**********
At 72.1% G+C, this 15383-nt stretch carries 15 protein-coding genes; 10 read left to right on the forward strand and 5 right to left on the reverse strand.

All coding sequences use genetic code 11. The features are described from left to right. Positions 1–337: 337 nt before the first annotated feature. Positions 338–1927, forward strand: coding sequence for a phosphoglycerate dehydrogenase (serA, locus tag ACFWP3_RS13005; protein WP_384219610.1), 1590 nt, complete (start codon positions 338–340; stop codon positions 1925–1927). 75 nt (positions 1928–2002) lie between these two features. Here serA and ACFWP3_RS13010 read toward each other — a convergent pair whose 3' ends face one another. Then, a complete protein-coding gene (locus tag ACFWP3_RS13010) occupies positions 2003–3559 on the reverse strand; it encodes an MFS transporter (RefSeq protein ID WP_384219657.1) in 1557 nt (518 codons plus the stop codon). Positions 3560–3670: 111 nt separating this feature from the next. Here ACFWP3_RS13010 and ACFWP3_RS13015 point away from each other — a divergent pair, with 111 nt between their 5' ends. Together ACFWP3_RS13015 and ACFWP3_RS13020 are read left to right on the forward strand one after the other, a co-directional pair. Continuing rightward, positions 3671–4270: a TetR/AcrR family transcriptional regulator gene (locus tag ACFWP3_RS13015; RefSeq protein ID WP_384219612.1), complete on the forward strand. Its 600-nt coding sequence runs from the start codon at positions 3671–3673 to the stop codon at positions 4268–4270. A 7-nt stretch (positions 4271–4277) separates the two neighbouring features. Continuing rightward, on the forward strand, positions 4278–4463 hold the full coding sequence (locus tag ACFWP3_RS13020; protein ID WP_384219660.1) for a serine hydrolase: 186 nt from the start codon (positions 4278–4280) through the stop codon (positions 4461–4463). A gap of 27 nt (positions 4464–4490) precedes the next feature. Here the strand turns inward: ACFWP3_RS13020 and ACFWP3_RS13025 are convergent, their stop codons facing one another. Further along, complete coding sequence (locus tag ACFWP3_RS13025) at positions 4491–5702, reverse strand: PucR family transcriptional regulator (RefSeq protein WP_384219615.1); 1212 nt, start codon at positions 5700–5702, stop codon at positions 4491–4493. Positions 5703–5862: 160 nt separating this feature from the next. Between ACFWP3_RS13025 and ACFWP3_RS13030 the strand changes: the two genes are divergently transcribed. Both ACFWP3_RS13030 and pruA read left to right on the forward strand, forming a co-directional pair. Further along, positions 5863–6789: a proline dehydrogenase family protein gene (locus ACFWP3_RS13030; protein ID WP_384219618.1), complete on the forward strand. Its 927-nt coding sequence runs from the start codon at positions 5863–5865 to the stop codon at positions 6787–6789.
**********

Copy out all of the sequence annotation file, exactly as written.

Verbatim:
At 72.1% G+C, this 15383-nt stretch carries 15 protein-coding genes; 10 read left to right on the forward strand and 5 right to left on the reverse strand.

All coding sequences use genetic code 11. The features are described from left to right. Positions 1–337: 337 nt before the first annotated feature. Positions 338–1927, forward strand: coding sequence for a phosphoglycerate dehydrogenase (serA, locus tag ACFWP3_RS13005; protein WP_384219610.1), 1590 nt, complete (start codon positions 338–340; stop codon positions 1925–1927). 75 nt (positions 1928–2002) lie between these two features. Here serA and ACFWP3_RS13010 read toward each other — a convergent pair whose 3' ends face one another. Then, a complete protein-coding gene (locus tag ACFWP3_RS13010) occupies positions 2003–3559 on the reverse strand; it encodes an MFS transporter (RefSeq protein ID WP_384219657.1) in 1557 nt (518 codons plus the stop codon). Positions 3560–3670: 111 nt separating this feature from the next. Here ACFWP3_RS13010 and ACFWP3_RS13015 point away from each other — a divergent pair, with 111 nt between their 5' ends. Together ACFWP3_RS13015 and ACFWP3_RS13020 are read left to right on the forward strand one after the other, a co-directional pair. Continuing rightward, positions 3671–4270: a TetR/AcrR family transcriptional regulator gene (locus tag ACFWP3_RS13015; RefSeq protein ID WP_384219612.1), complete on the forward strand. Its 600-nt coding sequence runs from the start codon at positions 3671–3673 to the stop codon at positions 4268–4270. A 7-nt stretch (positions 4271–4277) separates the two neighbouring features. Continuing rightward, on the forward strand, positions 4278–4463 hold the full coding sequence (locus tag ACFWP3_RS13020; protein ID WP_384219660.1) for a serine hydrolase: 186 nt from the start codon (positions 4278–4280) through the stop codon (positions 4461–4463). A gap of 27 nt (positions 4464–4490) precedes the next feature. Here the strand turns inward: ACFWP3_RS13020 and ACFWP3_RS13025 are convergent, their stop codons facing one another. Further along, complete coding sequence (locus tag ACFWP3_RS13025) at positions 4491–5702, reverse strand: PucR family transcriptional regulator (RefSeq protein WP_384219615.1); 1212 nt, start codon at positions 5700–5702, stop codon at positions 4491–4493. Positions 5703–5862: 160 nt separating this feature from the next. Between ACFWP3_RS13025 and ACFWP3_RS13030 the strand changes: the two genes are divergently transcribed. Both ACFWP3_RS13030 and pruA read left to right on the forward strand, forming a co-directional pair. Further along, positions 5863–6789: a proline dehydrogenase family protein gene (locus ACFWP3_RS13030; protein ID WP_384219618.1), complete on the forward strand. Its 927-nt coding sequence runs from the start codon at positions 5863–5865 to the stop codon at positions 6787–6789.